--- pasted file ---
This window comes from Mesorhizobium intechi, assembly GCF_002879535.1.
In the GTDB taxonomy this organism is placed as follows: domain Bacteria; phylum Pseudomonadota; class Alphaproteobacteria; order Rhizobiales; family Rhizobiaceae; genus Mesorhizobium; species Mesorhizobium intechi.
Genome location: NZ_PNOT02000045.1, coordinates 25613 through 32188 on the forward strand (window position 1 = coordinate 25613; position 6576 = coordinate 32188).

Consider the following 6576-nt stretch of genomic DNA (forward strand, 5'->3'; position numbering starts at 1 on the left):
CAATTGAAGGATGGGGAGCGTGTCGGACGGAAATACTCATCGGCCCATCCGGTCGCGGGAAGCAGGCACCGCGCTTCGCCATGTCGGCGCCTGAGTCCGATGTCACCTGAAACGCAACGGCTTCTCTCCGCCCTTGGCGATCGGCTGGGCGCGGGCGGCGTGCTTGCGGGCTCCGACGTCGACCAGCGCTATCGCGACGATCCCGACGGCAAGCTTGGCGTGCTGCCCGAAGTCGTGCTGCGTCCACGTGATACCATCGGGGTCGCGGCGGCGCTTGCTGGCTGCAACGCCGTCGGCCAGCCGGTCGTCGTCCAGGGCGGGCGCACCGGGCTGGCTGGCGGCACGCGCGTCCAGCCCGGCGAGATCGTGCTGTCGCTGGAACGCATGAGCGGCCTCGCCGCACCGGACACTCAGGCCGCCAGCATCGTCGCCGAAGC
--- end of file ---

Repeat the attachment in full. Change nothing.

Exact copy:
This window comes from Mesorhizobium intechi, assembly GCF_002879535.1.
In the GTDB taxonomy this organism is placed as follows: domain Bacteria; phylum Pseudomonadota; class Alphaproteobacteria; order Rhizobiales; family Rhizobiaceae; genus Mesorhizobium; species Mesorhizobium intechi.
Genome location: NZ_PNOT02000045.1, coordinates 25613 through 32188 on the forward strand (window position 1 = coordinate 25613; position 6576 = coordinate 32188).

Consider the following 6576-nt stretch of genomic DNA (forward strand, 5'->3'; position numbering starts at 1 on the left):
CAATTGAAGGATGGGGAGCGTGTCGGACGGAAATACTCATCGGCCCATCCGGTCGCGGGAAGCAGGCACCGCGCTTCGCCATGTCGGCGCCTGAGTCCGATGTCACCTGAAACGCAACGGCTTCTCTCCGCCCTTGGCGATCGGCTGGGCGCGGGCGGCGTGCTTGCGGGCTCCGACGTCGACCAGCGCTATCGCGACGATCCCGACGGCAAGCTTGGCGTGCTGCCCGAAGTCGTGCTGCGTCCACGTGATACCATCGGGGTCGCGGCGGCGCTTGCTGGCTGCAACGCCGTCGGCCAGCCGGTCGTCGTCCAGGGCGGGCGCACCGGGCTGGCTGGCGGCACGCGCGTCCAGCCCGGCGAGATCGTGCTGTCGCTGGAACGCATGAGCGGCCTCGCCGCACCGGACACTCAGGCCGCCAGCATCGTCGCCGAAGC